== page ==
A 24-foot Navigation Project was begun in 1932. This project required further deepening of the channels in the lower river and some dredging near the head of the river. To further deepen the Livingstone Channel, it was enclosed by a cofferdam from 1932 to 1935. In 1935, the upstream and downstream ends of the cofferdam were removed. The sides were left in place to compensate for the increased depth of the channel. An additional compensating dike, extending westerly from the west dike of the Livingstone Channel towards Sugar Island, was constructed in 1936.
In 1940, the deepening of the Trenton Channel was begun. The project provided for a turning basin 1,700 feet downstream of the lower Grosse Ile Bridge and a 250 feet wide, 21 foot deep channel from the main navigation channel to the turning basin. In 1964, additional dredging was completed to provide for a 300 foot wide, 27 foot deep channel from the main navigation channel to the Upper Grosse Ile Bridge; and for a 300 foot wide, 28 foot deep channel extending about 6,000 feet downstream of the bridge, to and including an upper turning basin 28 feet deep and 15 acres in area, outside the channel limits.
Between 1957 and 1962, dredging was again done in the river, this time to accommodate a 27-foot Navigation Project. The majority of the work was done in the Amherstburg Channel. This work was completed in August 1959. To compensate for the additional channel capacity, two dikes were constructed. One dike was an enlargement of an existing dike at the junction of the Amherstburg/ Livingstone and Ballards Reef Channels. Construction of this dike was started in May 1957 and was completed in August 1959. The dike is along the west side of the Amherstburg Channel and extends 10,000 feet downstream of the Upper Entrance Light. The second dike was built downstream of the lower end of Bois Blanc Island, parallel to and 100 feet west of the Amherstburg Channel. The construction of this dike, 6,200 feet in length, was started in January 1958 and was completed in May 1959.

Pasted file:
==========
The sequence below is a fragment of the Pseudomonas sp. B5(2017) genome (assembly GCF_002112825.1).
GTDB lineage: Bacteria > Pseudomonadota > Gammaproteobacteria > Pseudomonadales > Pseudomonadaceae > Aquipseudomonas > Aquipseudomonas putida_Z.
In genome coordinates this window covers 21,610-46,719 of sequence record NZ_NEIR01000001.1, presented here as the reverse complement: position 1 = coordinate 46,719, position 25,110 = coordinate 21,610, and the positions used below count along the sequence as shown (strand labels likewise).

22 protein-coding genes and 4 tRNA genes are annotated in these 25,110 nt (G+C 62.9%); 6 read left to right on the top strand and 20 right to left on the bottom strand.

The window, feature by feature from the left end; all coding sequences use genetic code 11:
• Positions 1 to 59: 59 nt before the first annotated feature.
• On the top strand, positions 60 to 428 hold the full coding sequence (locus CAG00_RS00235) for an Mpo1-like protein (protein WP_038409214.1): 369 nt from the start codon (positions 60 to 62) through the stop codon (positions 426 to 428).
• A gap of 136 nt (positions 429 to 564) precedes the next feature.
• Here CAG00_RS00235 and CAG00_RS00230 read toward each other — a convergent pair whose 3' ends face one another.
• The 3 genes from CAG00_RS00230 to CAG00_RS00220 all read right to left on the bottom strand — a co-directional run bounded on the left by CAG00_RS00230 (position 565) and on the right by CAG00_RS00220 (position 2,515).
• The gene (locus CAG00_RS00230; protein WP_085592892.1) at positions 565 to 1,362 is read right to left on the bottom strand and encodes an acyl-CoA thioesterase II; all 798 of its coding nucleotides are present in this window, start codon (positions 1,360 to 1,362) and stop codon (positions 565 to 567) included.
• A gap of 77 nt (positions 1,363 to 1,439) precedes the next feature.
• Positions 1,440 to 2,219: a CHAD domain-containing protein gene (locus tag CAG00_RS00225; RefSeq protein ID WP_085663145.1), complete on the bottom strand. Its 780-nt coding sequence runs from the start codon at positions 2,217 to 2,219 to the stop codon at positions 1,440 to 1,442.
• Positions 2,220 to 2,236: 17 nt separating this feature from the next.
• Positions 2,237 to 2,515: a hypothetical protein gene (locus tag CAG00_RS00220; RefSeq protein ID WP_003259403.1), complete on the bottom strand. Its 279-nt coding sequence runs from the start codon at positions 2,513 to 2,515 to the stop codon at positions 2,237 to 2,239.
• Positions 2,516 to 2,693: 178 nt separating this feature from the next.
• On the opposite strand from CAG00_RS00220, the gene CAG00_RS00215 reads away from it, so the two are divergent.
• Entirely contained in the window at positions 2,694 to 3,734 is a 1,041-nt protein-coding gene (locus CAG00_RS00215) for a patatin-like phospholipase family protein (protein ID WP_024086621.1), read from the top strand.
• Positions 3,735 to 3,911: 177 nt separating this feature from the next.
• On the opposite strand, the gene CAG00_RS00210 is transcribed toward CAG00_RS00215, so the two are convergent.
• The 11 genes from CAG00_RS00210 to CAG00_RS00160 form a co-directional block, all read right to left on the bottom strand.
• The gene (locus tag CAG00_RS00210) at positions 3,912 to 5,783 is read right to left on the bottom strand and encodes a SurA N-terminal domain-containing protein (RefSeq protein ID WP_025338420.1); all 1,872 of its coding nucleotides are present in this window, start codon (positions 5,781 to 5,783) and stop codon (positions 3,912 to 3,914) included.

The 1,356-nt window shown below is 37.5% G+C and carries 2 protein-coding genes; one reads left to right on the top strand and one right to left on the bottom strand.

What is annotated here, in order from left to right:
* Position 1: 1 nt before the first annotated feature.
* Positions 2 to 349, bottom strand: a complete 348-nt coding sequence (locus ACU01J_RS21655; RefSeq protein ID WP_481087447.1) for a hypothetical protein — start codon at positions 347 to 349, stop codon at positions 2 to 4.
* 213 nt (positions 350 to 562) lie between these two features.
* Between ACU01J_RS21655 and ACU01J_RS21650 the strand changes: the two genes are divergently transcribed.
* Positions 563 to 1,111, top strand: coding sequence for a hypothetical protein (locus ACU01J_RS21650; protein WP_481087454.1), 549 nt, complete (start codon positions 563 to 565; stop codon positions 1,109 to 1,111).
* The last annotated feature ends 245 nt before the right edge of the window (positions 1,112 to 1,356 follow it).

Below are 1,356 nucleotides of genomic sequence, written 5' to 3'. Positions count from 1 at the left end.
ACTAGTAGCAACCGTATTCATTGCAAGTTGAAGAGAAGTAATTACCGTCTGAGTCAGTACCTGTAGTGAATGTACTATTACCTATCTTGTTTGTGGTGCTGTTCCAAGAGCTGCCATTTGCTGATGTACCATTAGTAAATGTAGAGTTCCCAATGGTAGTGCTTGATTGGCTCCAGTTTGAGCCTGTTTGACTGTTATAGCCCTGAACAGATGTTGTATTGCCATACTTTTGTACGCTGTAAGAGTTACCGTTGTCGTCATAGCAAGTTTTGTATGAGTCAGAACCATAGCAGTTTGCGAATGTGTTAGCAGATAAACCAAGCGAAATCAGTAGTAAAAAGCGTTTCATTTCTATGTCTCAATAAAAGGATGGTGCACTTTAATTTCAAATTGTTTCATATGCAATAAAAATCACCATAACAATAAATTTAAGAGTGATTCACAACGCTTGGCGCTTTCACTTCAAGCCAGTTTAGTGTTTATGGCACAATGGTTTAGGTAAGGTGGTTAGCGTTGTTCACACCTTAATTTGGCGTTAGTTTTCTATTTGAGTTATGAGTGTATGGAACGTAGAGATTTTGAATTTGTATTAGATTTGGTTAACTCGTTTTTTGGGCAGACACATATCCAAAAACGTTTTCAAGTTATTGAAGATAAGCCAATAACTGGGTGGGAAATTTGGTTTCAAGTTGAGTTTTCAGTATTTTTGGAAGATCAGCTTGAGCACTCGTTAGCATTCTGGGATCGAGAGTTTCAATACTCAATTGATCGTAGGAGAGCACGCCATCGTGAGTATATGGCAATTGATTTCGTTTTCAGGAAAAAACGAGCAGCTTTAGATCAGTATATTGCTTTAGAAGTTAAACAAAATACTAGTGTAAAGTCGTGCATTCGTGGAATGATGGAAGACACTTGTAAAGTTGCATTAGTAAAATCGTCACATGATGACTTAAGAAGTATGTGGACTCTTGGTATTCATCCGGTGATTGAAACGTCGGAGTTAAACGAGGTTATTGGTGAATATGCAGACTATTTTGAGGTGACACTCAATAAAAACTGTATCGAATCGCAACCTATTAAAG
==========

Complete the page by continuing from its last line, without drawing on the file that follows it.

Water depths in the river vary in accordance with the seasonal levels on Lakes St. Clair and Erie. Fluctuations of several feet, lasting over periods of several hours, can occur as a result of transient meteorologic phenomena. Such fluctuations at the mouth of the Detroit River are produced by high easterly or westerly winds, which cause the water levels to vacillate in Lake Erie. These changes have been as great as eight feet within a five-hour period (April 6, 1979), with a water surface slope of about 14.5 feet from one end of Lake Erie to the other end.